"I fear I'm becoming undateable": Letter to a young sober woman | Sarah Hepola
Dating is already daunting, but when you're sober, it's awkwardness to the eighth power. In almost five years of single sobriety, let me tell you. Find out more about online dating and all its advantages, get acquainted with women and men from all around the globe, gain unforgettable impressions, fall in . Dating is already daunting, but when you're sober, it's awkwardness to the eighth power. In almost five years of single sobriety, let me tell you.
I was about to enter my senior year of college. If I couldn't drink or use drugs, how else was I supposed to feel like a regular college kid? I just had to date. My sponsor discouraged me, but I pushed back. After all, she had dated in her first year of sobriety. She'd found dealing with breakups hard, but she was still sober. So I figured I could do it, too. I came into sobriety still reeling from a recent heartbreak.
I didn't respect his boundaries and would drunkenly sneak into his room even when he'd asked for a night of alone time. I would get drunk and cry hysterically in front of him. I was clingy and wanted to spend every second with him. Eventually he couldn't handle it. He said I was a "fire" and was "consuming" him, and asked me not to contact him. Mike wasn't the first guy to be put off by my drinking. In fact, I'd never been able to hold on to any guy for longer than a month or two. I saw myself as a high-achieving, exceptional person who needed to "let loose" on the weekends.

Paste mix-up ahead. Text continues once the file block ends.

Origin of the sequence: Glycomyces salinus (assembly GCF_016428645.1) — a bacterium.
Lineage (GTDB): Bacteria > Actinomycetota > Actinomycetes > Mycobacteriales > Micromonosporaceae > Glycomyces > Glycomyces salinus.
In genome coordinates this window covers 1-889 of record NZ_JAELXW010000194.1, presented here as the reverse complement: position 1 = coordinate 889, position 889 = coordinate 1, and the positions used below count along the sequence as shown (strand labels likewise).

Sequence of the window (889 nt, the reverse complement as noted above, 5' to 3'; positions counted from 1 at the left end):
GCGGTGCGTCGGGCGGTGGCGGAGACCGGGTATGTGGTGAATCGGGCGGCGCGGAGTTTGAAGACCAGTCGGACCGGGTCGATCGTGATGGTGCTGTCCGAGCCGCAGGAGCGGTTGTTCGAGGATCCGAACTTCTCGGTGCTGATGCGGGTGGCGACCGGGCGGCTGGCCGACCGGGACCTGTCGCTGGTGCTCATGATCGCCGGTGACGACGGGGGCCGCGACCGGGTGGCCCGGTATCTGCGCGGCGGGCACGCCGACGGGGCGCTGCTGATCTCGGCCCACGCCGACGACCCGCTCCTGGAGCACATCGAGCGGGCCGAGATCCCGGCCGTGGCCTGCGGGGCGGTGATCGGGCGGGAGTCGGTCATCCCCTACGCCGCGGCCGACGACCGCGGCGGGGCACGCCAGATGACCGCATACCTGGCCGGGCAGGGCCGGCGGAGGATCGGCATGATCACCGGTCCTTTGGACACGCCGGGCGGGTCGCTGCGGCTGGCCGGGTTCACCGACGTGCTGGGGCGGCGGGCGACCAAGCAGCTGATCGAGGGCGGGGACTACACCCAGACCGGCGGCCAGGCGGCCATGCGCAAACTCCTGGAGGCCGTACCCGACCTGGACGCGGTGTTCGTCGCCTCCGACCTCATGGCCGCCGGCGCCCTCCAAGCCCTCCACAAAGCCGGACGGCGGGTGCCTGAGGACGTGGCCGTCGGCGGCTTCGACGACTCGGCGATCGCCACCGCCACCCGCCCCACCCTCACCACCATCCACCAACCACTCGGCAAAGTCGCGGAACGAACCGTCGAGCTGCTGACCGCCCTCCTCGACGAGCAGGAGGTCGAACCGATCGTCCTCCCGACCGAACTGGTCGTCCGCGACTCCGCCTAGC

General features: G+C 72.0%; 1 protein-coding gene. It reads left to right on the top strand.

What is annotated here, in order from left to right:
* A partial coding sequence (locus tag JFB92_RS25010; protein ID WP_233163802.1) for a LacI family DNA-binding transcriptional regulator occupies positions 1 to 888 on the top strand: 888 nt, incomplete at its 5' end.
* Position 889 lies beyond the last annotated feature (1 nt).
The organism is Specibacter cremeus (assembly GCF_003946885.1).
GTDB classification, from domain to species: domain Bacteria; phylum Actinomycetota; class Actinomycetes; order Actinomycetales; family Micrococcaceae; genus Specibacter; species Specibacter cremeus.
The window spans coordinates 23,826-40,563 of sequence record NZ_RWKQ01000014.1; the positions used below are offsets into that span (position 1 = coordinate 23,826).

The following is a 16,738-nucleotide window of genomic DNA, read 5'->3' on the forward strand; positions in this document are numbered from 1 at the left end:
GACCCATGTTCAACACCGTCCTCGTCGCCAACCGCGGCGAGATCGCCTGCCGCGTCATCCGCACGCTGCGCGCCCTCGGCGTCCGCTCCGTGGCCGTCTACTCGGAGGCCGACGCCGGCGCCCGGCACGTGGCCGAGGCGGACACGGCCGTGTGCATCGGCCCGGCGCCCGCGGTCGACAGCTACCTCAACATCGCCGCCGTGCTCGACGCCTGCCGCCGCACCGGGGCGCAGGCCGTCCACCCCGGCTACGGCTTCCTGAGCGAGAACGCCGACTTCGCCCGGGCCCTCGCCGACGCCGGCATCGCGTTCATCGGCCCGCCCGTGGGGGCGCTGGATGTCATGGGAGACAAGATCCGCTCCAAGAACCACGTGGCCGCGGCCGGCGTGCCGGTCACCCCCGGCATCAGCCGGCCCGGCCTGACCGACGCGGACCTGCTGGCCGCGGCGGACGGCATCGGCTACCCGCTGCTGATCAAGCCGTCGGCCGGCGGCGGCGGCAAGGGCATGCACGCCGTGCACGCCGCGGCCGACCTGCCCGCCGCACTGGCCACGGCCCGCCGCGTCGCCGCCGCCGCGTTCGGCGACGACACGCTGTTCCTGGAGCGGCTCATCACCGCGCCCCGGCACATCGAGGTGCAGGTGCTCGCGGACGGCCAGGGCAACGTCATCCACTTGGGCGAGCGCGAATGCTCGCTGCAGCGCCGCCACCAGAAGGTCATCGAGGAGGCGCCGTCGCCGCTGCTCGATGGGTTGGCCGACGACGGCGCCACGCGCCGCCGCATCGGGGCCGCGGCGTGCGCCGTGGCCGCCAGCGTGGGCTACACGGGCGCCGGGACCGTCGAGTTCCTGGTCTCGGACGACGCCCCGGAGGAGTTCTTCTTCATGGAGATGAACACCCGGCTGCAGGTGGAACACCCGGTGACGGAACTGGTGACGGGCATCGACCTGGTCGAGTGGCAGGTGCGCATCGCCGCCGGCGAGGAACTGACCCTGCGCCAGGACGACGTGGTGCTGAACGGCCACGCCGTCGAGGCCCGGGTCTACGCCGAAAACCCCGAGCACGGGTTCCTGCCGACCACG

So I tended to go for guys who I thought could keep me grounded: There was never a conversation about why they stopped getting back to me. Maybe they weren't impressed with the 2 a. There were other "incidents": I seduced a guy who had a girlfriend who was out of town; I had to be reminded of a guy's name while we were hooking up; I got so drunk I peed in a guy's bed.
I pretended I didn't care, that I had no shame. But deep down, it hurt. I was lonely, and I wondered if anyone would ever really love me.
Why Dating Sober Was Great for Me | HuffPost